It seems to me, the issues you need to address are two-fold; number one, the boyfriend and number two maybe she's been given too much freedom for the stage she's at in life.
The first issue I'd tackle is the boyfriend. You don't say whether you have a relationship with her boyfriend's family, or if he is still at home and in high school. At 18, he could conceivably be in his first year of college or just on his own, and already living the life of an adult in an apartment of his own, and possibly not accoutable to his family if he's paying his own way. This is a big deal since she will be influenced by who he's accountable to (if anyone) and where he's at with studies, and friends etc.
If he's still in high school, whether you know his family on a first-name basis or not, I'd contact his parents. I'd find out if he has curfew, what it is, and what their expectations are of their son when he's with a date. If there expectations don't match yours, I'd press upon the parents that you'd like their help in seeing that your daughter is home at an appropriate time. I'd also get their buy-in to allow you to call their house to check on her if its getting late and you haven't heard from her. If necessary, you and your daughter should sit down with the boy and his parents to talk about expectations, and why you think school should come first. Put them on notice and say that if they can't agree to your terms (curfew, expectations etc.) you will not allow them to date until school is out for the summer, and maybe not at all if she doesn't keep contact with you while she's out on a date. This should not be allowed at all. The first time she pulls this, I'd suspend dating privileges. Maybe scare the stew out of the guy and ask if he intends on marrying your daughter, and supporting her. You and she will know at least if he's a jerk or serious by how he reacts.
If this fellow is a bonified adult on his own, your work is really going to be cut out for you. You've already allowed her access to someone who she could conceivably leave home and move in with. She could be coming in contact with men older than he is or people who could be a bad influence, adult situations including access to bars, alcohol or illegal substances, sex and more. The fact that she's not upfront with you, and even lying would make me think she's definitely getting involved in situations that could impact her life in a not so good way. Reality is, she's pushed the envelope so far already, when you put your foot down, you could lose her if she gets mad enough.
I'd prepare myself mentally for it, and I'd still just sit down and have an honest talk with her. Ask her what she invisions her future to be. Ask her if she thinks she can really expect to get into college on the grades she's making this year. Ask her if she's even picked one out, and when she plans on applying. (When I was in HS, we had to get apps in by the summer of Junior year if were serious about any good colleges).
More important, I'd get honest about serious relationships too young. We all know that relationships can take an emotional toll on a young woman too inexperienced to handle the complications that come with it. Heck, adults can't handle complications of relationships, let alone a young woman. Plain and simple if she's serious about college and a career, a serious boyfriend at this stage of the game will sidetrack her efforts.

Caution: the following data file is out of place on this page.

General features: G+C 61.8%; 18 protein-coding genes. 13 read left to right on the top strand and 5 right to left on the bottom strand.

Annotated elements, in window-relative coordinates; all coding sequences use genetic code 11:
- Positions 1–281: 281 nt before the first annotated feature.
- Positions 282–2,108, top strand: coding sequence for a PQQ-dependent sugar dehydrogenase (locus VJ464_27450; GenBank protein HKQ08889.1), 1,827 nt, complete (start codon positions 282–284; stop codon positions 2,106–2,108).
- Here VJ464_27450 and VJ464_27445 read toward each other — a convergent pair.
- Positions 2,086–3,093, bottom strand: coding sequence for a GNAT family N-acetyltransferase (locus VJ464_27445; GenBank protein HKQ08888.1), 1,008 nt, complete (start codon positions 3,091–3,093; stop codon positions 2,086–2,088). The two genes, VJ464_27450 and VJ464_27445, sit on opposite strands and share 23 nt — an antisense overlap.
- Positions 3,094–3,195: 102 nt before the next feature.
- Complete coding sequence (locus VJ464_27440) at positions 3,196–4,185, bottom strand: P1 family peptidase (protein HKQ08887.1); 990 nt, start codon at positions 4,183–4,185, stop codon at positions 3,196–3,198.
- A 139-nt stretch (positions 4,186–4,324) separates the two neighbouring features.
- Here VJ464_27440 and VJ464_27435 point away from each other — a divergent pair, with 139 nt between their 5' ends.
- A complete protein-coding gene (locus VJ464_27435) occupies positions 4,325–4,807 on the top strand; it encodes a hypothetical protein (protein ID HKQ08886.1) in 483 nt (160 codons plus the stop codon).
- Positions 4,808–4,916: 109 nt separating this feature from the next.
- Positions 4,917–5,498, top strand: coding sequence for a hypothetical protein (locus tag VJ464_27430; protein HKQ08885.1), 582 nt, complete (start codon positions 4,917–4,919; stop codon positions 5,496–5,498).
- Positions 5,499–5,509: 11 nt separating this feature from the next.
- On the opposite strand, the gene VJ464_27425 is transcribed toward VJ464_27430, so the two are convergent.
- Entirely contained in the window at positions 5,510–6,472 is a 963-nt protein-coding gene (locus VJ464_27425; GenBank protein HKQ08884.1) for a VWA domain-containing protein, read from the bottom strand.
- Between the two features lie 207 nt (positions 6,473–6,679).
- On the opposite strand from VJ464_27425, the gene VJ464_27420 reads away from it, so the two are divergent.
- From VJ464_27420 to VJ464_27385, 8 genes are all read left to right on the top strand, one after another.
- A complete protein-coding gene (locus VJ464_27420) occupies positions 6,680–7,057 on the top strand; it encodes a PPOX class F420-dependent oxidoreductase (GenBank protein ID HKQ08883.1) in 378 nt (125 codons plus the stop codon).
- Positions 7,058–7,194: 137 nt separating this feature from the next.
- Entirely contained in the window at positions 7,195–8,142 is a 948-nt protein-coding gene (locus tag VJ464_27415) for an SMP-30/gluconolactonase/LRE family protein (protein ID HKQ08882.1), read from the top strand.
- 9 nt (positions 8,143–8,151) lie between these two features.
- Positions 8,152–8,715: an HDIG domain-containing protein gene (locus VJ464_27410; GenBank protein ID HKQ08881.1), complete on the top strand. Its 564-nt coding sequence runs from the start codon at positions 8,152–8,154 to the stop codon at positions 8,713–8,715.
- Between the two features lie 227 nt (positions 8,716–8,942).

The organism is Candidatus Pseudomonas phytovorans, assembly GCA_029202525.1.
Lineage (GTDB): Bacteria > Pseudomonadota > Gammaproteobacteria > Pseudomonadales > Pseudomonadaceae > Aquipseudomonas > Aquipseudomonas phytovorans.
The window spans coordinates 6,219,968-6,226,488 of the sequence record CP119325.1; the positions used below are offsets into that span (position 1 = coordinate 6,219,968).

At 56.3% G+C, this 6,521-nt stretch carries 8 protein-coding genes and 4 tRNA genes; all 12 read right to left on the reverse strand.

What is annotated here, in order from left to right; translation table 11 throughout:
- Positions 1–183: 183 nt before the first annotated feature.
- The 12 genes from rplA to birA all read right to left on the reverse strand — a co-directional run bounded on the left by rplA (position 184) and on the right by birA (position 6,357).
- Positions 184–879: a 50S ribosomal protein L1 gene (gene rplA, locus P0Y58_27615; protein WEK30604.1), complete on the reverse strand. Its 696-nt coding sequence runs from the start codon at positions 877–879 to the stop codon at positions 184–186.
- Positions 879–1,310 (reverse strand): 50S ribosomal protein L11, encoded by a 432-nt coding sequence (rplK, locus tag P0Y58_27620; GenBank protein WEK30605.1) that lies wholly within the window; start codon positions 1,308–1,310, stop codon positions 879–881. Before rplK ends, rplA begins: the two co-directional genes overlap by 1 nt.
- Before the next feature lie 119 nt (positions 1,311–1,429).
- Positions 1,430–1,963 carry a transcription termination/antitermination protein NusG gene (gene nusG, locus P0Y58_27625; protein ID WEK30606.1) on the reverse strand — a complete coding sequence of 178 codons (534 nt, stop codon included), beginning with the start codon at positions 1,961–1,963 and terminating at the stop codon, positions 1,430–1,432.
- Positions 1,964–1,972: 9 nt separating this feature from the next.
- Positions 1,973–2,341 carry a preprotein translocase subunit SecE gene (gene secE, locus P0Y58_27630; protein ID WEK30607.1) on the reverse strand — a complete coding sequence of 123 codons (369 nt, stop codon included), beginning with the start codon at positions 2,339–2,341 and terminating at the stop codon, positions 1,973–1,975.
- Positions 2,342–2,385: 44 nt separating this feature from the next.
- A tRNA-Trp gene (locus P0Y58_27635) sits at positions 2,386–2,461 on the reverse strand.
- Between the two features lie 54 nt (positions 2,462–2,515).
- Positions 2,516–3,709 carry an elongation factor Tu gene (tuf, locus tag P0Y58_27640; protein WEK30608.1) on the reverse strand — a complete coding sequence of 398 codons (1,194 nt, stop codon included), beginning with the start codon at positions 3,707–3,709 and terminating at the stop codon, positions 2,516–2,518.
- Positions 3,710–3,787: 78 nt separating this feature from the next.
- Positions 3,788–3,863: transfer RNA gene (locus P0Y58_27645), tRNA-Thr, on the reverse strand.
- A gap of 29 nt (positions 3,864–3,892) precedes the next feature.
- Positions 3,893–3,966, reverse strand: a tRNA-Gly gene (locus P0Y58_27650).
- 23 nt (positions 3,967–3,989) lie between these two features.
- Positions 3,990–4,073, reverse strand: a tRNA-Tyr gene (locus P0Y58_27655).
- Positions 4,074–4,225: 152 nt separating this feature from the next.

I'd Ask her if she's ready for the possibly becoming a young mother. If she'd be happy if she wound up working crummy jobs if she doesn't get into college. Ask how she'll feel if she never finishes college and winds up supporting a dead-beat boyfriend who may dump her when he's board with her. Show her a newspaper or just turn on the news and remind her that jobs are scarce and the economy tighter.. only the best will get into college, will get scholarship, will get jobs. I'd cinch the deal with a taste of real life and tell her she can do as she pleases, no curfew, no calls at all, but in order to do this she'll have to pay rent (at the current cost of an apartment today), pay for her own food, pay for her own gas when she uses the car, and pay for her cell phone/service, and any other things you provide for her.
In short, I'd get tough on her. Whatever it takes. YOu know her and her temperament best. But I'd be sure to not let her intimidate you. It's do or die. She's almost an adult and out of the house. I'd try to make the last year(s) count, and it starts with accountability and tough love.
Last but not least, I'd say unless she needs the job, I'd make her quit. It is a distraction from what should be her main focus--academics. It's also one more way for her to access her boyfriend without your knowledge. Do you really know her schedule? Perhaps she's not really working as many hours as you think.
I'd also consider establishing a hard curfew, a confirmed location where she plans to be that you can call if an emergency arises. This is not unreasonable in the era that we now live. You can even say this is for her own safety.
I'd threaten to cut off phone service if she refuses to answer it. This should be an absolute no. I'd also cut off access to the car if she doesn't make herself accessible once she's out the door. The phone may be good for emergencies, but if its becoming an instrument that allows her access to people, and situations that aren't good for her, it needs to go.
Save her before its too late. I hope some of these ideas help. Good luck.